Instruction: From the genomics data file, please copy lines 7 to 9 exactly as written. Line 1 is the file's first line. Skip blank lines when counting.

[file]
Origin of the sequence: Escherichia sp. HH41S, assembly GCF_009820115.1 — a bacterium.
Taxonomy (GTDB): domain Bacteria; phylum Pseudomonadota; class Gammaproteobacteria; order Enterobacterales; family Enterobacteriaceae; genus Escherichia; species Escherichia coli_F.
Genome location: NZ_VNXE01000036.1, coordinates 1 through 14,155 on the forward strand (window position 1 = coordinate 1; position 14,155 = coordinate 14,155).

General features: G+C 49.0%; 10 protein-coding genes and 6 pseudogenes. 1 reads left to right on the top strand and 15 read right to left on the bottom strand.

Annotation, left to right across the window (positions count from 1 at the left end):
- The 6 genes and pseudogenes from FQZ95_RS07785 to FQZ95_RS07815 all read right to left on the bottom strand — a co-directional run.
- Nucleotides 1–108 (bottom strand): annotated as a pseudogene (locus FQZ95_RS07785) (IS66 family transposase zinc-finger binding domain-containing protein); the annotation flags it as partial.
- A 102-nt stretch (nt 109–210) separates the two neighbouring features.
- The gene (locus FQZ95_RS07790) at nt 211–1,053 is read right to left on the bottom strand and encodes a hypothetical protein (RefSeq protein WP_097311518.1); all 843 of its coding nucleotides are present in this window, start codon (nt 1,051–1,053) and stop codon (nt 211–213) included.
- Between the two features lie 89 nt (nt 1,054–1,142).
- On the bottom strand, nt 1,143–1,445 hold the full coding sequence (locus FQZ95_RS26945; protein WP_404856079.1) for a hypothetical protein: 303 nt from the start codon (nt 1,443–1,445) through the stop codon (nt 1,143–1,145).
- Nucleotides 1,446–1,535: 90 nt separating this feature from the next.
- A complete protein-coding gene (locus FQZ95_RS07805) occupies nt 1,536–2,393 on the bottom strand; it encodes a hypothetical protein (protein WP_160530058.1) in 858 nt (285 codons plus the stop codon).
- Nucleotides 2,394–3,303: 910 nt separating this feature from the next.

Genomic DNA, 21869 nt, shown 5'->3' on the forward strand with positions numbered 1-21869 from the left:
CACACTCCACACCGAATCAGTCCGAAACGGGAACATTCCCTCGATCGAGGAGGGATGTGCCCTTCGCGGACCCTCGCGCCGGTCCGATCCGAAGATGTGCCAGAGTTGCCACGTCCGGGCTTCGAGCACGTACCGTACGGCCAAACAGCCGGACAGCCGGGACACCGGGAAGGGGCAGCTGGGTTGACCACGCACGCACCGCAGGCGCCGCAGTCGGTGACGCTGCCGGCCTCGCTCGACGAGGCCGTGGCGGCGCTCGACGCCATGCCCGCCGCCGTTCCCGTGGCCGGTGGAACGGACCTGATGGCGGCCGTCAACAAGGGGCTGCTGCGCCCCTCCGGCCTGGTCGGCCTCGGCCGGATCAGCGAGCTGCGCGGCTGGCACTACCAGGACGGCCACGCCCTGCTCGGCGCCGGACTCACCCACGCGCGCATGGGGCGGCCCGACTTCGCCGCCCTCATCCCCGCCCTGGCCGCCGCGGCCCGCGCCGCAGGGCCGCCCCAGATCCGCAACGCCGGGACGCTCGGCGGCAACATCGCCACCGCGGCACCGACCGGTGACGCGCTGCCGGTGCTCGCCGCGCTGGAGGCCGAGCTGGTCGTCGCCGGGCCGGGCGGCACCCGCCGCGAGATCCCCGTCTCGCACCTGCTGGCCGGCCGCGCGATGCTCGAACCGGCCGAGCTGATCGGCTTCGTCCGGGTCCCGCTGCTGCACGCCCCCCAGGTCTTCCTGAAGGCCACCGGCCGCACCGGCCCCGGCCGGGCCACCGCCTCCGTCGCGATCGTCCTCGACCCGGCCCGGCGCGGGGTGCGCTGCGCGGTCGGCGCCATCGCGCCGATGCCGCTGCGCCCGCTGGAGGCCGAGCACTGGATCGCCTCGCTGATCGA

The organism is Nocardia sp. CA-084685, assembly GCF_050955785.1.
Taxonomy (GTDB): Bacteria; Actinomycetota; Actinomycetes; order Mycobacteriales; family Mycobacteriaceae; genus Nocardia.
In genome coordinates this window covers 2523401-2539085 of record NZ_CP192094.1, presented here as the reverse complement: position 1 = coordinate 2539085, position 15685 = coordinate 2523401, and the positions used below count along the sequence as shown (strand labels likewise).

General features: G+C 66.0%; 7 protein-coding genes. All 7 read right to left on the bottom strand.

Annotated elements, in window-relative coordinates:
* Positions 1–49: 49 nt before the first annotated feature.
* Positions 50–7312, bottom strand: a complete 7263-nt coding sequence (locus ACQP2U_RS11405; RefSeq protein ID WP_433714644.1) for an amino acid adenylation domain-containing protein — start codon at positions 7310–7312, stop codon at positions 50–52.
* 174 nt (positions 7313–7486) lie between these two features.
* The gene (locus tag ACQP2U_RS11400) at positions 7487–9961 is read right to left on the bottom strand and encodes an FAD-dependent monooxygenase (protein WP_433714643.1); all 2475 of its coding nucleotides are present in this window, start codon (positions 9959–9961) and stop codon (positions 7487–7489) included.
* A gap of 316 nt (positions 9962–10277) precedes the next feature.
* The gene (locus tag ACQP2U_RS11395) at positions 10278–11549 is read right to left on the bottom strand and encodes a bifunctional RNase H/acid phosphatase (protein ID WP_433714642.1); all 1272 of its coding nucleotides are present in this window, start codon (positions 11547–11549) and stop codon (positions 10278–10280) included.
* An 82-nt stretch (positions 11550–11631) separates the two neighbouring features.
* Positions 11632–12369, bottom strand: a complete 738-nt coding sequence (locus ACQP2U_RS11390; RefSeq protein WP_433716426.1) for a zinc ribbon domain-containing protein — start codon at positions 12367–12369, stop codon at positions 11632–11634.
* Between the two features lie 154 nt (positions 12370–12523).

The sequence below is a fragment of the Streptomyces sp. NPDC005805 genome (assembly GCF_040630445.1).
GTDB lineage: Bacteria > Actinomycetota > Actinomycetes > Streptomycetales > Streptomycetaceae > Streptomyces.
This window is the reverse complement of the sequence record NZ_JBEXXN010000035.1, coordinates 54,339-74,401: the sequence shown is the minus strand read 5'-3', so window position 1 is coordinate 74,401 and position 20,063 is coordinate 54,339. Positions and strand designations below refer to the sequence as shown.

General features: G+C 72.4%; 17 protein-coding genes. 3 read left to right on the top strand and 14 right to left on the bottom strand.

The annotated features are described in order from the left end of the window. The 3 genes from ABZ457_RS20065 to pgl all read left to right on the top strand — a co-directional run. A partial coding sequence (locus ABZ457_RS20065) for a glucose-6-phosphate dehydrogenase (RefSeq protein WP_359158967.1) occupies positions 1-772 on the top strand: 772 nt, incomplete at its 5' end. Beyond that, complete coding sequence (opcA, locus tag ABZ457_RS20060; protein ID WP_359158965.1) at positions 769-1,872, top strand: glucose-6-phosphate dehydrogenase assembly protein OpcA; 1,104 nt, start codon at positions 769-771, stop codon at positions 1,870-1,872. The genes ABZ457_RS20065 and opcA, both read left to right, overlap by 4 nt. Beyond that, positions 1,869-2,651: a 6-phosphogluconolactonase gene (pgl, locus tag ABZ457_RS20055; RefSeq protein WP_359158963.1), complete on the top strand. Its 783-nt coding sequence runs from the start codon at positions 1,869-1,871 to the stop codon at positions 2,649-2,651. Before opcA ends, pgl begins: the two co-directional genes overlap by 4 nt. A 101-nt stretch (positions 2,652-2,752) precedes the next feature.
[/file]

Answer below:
- Nucleotides 1–108 (bottom strand): annotated as a pseudogene (locus FQZ95_RS07785) (IS66 family transposase zinc-finger binding domain-containing protein); the annotation flags it as partial.
- A 102-nt stretch (nt 109–210) separates the two neighbouring features.
- The gene (locus FQZ95_RS07790) at nt 211–1,053 is read right to left on the bottom strand and encodes a hypothetical protein (RefSeq protein WP_097311518.1); all 843 of its coding nucleotides are present in this window, start codon (nt 1,051–1,053) and stop codon (nt 211–213) included.